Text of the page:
WHEN TALKING TO A LOCAL WAIHEKE IDENTITY IN THE PUBLIC LIBRARY, I was asked, “Arnold, I hope those articles you write in ‘The Waihekean’ are tongue and cheek”. “Well”, I replied, “they are designed to make people think but they are not all tongue in cheek”. This produced a reply on the value of racial mixing and the equality of all races together with an alleged lack of meaningful genetic differences between them. In reply I pointed out two things. Firstly a November article in the N.Z. Herald “Genes Carry Indelible Imprint Of Social Rank” where research showed there are distinctive genetic profiles between the Hindu castes in India.
Secondly I pointed out the matter of race-specific diseases and how racial intermarriage could cause offspring to be liable to a greater range of diseases. This was not received; it seemed as if he was saying that science offended his religion, although I do not think he would class himself as being a religious person. Perhaps he was confusing values with facts, values being a religious non-scientific activity. But what he probably had in mind were matters of worth in the good sense that people in one restricted gene pool should not be treated differently than another, and this made him blind to biological differences, even if everyone who thinks about it knows visible features such as eye shape are because of biological differences.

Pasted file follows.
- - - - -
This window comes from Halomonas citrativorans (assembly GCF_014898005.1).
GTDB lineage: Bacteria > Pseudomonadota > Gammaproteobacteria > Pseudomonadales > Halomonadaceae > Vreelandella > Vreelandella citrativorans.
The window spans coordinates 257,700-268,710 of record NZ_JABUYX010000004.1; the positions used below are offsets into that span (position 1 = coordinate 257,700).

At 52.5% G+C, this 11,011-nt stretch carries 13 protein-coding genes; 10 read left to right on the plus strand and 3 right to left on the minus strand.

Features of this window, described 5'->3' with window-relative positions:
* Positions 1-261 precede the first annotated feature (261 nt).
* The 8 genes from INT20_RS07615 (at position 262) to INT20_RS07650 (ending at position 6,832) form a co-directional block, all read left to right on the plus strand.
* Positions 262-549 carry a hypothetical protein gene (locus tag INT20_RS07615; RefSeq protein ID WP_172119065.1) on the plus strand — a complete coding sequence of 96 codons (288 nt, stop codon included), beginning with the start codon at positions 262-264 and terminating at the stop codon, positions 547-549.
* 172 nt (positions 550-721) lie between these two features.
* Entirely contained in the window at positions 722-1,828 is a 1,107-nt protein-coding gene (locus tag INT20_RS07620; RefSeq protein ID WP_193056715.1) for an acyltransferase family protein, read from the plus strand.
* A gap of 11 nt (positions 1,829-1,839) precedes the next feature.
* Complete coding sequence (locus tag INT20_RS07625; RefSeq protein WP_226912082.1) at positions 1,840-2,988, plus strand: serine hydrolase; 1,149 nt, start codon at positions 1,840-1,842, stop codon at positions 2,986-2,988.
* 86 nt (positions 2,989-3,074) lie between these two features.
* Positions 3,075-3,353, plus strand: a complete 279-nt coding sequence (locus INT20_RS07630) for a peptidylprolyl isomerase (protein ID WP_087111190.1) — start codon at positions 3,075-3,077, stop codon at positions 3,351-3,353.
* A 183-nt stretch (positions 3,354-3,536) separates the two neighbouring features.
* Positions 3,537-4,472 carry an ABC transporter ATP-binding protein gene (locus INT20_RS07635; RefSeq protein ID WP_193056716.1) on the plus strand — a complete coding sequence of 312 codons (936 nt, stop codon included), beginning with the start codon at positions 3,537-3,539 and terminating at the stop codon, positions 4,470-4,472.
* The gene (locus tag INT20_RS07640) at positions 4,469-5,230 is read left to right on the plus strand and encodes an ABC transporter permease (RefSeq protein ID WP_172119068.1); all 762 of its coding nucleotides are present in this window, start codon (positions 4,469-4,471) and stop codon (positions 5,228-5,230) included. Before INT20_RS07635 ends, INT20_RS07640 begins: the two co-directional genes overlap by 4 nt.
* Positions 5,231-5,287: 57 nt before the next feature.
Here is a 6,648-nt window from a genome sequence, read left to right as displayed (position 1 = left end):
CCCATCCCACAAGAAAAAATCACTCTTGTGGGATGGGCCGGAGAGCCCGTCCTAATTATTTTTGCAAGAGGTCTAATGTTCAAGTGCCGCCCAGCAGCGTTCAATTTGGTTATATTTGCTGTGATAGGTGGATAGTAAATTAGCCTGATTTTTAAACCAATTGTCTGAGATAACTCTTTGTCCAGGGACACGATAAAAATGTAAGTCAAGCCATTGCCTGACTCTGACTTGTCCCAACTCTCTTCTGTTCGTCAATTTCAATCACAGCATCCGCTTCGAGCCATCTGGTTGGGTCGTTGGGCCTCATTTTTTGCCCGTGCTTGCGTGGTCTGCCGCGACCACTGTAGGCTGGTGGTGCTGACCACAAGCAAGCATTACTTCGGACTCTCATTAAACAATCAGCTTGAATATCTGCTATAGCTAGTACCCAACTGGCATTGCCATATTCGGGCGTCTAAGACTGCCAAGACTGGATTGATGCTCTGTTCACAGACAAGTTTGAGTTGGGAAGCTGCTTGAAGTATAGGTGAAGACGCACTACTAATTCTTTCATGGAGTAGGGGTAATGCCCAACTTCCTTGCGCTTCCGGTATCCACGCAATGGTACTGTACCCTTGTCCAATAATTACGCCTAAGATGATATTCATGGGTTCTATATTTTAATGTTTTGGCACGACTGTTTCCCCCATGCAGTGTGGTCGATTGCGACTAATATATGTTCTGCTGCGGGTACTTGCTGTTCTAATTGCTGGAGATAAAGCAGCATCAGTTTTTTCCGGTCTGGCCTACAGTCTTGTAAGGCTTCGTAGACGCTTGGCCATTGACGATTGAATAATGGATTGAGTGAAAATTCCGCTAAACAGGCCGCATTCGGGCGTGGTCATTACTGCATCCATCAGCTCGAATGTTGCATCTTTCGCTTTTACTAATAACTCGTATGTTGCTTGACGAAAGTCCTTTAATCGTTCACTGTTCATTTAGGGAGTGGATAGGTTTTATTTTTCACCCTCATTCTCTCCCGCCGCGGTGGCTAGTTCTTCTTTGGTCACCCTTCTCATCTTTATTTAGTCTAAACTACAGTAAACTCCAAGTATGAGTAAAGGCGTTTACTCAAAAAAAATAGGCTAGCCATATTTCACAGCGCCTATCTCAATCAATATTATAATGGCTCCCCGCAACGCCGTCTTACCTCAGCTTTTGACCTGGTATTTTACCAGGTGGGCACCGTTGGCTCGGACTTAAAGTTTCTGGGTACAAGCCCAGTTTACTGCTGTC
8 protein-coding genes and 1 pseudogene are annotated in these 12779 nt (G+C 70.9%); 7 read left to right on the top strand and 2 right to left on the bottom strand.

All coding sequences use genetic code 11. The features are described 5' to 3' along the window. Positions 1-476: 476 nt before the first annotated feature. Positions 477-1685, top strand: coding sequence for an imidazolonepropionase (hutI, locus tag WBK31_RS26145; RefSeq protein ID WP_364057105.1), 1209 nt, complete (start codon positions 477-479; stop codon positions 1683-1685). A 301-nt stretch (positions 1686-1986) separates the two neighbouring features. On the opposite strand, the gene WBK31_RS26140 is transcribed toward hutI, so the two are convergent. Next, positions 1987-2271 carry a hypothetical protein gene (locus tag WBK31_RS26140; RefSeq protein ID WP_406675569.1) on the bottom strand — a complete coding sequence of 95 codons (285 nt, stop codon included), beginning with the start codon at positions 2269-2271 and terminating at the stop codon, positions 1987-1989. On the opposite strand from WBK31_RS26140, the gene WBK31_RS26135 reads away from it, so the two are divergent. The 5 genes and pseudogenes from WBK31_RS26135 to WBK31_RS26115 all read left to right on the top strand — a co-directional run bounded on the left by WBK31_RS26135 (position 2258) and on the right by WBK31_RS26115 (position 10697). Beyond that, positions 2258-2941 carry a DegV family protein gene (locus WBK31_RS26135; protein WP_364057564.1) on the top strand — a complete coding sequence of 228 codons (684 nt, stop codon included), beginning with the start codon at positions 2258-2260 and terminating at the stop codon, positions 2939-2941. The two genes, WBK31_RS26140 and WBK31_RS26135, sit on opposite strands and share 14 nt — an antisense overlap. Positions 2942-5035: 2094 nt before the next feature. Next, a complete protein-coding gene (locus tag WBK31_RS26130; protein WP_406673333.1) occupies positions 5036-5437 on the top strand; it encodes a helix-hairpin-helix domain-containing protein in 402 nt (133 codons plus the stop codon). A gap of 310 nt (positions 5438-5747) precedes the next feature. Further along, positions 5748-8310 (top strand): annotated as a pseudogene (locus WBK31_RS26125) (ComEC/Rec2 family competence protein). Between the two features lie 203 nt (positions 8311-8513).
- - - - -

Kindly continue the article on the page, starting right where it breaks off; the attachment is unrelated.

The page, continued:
What bothers me is the attitude of some people who will not believe something regardless of the evidence, and this is what I want to talk about. In the Western world values are considered matters of personal choice and things we should keep an open mind about. But values cannot rightly over-ride facts, and those who promote the idea that values should over-ride facts arrogantly seek to impose their beliefs upon others in a religious manner. People today tend to place facts within the scope of science whereas they say beliefs belong to the realm of religion. A person who will not accept scientific fact is essentially religious.